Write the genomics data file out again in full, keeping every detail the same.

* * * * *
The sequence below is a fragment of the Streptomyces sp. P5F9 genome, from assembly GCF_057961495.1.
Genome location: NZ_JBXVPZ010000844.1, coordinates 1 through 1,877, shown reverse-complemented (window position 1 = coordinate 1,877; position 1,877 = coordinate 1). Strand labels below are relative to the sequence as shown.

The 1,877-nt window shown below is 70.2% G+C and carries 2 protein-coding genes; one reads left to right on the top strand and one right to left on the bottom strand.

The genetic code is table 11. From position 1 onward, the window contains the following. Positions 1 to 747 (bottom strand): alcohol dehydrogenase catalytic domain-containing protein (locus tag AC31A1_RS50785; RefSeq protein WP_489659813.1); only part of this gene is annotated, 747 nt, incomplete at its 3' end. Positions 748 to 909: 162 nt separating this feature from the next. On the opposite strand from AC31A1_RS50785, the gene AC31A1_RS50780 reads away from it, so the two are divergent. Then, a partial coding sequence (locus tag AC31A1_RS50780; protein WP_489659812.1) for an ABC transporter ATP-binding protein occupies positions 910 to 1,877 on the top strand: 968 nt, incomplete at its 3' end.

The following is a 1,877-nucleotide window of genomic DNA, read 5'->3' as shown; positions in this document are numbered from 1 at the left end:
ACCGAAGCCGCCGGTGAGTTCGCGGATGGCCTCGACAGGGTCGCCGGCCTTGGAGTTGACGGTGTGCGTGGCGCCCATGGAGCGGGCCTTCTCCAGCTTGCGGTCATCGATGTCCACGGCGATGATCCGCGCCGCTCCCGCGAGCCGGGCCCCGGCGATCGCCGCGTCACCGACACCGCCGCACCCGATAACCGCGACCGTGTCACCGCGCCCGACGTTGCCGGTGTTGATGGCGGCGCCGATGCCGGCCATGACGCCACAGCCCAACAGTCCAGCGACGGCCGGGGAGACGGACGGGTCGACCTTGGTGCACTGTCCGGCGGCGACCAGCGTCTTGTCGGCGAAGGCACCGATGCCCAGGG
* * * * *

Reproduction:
The sequence below is a fragment of the Streptomyces sp. P5F9 genome, from assembly GCF_057961495.1.
Genome location: NZ_JBXVPZ010000844.1, coordinates 1 through 1,877, shown reverse-complemented (window position 1 = coordinate 1,877; position 1,877 = coordinate 1). Strand labels below are relative to the sequence as shown.

The 1,877-nt window shown below is 70.2% G+C and carries 2 protein-coding genes; one reads left to right on the top strand and one right to left on the bottom strand.

The genetic code is table 11. From position 1 onward, the window contains the following. Positions 1 to 747 (bottom strand): alcohol dehydrogenase catalytic domain-containing protein (locus tag AC31A1_RS50785; RefSeq protein WP_489659813.1); only part of this gene is annotated, 747 nt, incomplete at its 3' end. Positions 748 to 909: 162 nt separating this feature from the next. On the opposite strand from AC31A1_RS50785, the gene AC31A1_RS50780 reads away from it, so the two are divergent. Then, a partial coding sequence (locus tag AC31A1_RS50780; protein WP_489659812.1) for an ABC transporter ATP-binding protein occupies positions 910 to 1,877 on the top strand: 968 nt, incomplete at its 3' end.

The following is a 1,877-nucleotide window of genomic DNA, read 5'->3' as shown; positions in this document are numbered from 1 at the left end:
ACCGAAGCCGCCGGTGAGTTCGCGGATGGCCTCGACAGGGTCGCCGGCCTTGGAGTTGACGGTGTGCGTGGCGCCCATGGAGCGGGCCTTCTCCAGCTTGCGGTCATCGATGTCCACGGCGATGATCCGCGCCGCTCCCGCGAGCCGGGCCCCGGCGATCGCCGCGTCACCGACACCGCCGCACCCGATAACCGCGACCGTGTCACCGCGCCCGACGTTGCCGGTGTTGATGGCGGCGCCGATGCCGGCCATGACGCCACAGCCCAACAGTCCAGCGACGGCCGGGGAGACGGACGGGTCGACCTTGGTGCACTGTCCGGCGGCGACCAGCGTCTTGTCGGCGAAGGCACCGATGCCCAGGG